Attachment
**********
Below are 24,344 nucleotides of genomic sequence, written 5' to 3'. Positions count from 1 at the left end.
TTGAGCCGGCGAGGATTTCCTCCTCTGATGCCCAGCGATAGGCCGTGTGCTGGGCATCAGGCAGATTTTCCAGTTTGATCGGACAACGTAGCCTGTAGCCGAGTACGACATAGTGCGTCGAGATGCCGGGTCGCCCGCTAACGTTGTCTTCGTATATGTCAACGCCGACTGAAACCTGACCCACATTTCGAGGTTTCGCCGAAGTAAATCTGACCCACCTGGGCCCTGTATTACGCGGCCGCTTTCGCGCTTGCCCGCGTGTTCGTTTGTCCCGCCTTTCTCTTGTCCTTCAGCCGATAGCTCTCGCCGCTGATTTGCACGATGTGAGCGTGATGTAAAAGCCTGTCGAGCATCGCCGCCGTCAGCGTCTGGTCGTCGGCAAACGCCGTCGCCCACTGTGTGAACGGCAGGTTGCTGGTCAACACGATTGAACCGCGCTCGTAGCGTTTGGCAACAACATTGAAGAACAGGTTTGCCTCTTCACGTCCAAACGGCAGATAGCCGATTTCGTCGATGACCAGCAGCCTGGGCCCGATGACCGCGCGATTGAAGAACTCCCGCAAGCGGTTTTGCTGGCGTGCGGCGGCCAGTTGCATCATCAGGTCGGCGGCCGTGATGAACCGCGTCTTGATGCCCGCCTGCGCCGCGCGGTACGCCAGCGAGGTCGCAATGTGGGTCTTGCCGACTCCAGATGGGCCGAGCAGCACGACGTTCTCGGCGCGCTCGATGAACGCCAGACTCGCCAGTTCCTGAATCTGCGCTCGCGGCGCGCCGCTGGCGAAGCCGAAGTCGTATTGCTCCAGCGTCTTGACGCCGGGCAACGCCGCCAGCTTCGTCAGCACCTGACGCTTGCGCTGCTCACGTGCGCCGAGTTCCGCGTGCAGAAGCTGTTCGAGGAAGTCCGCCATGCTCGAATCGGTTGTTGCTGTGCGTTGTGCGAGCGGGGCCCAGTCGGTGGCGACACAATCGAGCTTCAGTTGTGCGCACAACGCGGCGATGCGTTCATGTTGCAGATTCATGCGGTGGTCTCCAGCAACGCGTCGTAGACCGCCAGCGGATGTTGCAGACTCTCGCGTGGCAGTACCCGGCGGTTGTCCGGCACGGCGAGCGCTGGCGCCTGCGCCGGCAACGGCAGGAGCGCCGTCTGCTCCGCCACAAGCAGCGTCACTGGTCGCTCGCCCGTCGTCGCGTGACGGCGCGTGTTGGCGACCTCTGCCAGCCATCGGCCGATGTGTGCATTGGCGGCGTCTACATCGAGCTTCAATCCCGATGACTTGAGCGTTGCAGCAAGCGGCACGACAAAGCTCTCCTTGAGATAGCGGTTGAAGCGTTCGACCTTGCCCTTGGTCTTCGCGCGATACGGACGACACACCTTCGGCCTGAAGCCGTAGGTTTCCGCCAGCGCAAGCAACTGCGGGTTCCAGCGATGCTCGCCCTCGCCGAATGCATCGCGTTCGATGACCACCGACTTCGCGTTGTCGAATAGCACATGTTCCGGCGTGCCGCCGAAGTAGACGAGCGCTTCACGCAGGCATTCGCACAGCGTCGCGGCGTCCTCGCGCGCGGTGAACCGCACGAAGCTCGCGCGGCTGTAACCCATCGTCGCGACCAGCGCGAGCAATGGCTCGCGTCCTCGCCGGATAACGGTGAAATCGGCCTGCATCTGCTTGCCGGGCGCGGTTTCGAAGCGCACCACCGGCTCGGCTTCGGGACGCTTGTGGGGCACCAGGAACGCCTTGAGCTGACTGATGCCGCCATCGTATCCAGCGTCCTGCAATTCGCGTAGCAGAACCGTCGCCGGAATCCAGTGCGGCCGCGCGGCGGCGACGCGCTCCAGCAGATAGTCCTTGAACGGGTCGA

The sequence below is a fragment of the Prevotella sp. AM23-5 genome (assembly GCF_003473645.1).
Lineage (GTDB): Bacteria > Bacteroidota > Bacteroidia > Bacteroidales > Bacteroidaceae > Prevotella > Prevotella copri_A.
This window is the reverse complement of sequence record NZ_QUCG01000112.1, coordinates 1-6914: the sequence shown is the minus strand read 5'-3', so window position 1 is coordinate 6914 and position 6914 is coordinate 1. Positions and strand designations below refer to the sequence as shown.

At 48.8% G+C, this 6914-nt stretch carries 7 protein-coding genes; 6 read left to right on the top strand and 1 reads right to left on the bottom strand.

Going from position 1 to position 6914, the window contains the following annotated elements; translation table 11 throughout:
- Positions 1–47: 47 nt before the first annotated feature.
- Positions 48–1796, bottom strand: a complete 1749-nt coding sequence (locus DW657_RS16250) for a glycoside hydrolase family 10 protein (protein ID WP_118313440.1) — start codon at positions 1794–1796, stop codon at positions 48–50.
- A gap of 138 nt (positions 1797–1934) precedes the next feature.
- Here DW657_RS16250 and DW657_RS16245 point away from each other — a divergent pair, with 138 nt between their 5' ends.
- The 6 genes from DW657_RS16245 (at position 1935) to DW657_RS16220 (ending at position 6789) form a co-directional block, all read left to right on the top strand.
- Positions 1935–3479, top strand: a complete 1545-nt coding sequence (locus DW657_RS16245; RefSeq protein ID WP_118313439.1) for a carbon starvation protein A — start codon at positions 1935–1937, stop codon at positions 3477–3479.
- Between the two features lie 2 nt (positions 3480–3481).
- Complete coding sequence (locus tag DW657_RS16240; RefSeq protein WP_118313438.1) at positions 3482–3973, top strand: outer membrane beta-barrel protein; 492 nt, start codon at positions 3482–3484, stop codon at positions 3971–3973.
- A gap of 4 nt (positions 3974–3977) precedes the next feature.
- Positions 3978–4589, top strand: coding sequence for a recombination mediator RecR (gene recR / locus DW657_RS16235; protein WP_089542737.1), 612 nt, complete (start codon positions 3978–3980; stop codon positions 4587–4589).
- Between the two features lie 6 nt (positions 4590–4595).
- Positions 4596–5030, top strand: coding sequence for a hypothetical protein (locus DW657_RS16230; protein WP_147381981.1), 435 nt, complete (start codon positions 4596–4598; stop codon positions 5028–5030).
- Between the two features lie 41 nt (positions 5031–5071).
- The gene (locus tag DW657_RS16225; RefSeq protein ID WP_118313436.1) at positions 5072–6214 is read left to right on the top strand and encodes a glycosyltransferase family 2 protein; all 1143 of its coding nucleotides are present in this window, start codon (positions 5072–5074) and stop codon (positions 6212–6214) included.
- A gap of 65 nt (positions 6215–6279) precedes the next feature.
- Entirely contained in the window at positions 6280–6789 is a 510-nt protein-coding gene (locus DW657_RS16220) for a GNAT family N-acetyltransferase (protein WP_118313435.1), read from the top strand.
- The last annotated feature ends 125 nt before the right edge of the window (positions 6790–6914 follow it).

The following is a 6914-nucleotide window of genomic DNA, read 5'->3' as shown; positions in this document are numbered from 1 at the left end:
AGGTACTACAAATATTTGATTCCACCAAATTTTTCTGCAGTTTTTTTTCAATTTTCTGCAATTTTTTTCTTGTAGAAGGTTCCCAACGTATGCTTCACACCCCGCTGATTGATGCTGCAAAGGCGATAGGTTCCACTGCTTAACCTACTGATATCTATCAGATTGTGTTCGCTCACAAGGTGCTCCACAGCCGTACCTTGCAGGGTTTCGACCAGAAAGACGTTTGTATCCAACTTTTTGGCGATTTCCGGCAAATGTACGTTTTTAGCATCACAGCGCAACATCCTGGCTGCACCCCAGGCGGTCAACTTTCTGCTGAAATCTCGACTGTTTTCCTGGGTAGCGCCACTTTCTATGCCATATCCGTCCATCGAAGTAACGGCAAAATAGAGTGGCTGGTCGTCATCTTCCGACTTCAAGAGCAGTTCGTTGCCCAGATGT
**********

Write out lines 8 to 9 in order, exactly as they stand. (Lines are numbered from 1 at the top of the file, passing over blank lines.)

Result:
- Positions 1–47: 47 nt before the first annotated feature.
- Positions 48–1796, bottom strand: a complete 1749-nt coding sequence (locus DW657_RS16250) for a glycoside hydrolase family 10 protein (protein ID WP_118313440.1) — start codon at positions 1794–1796, stop codon at positions 48–50.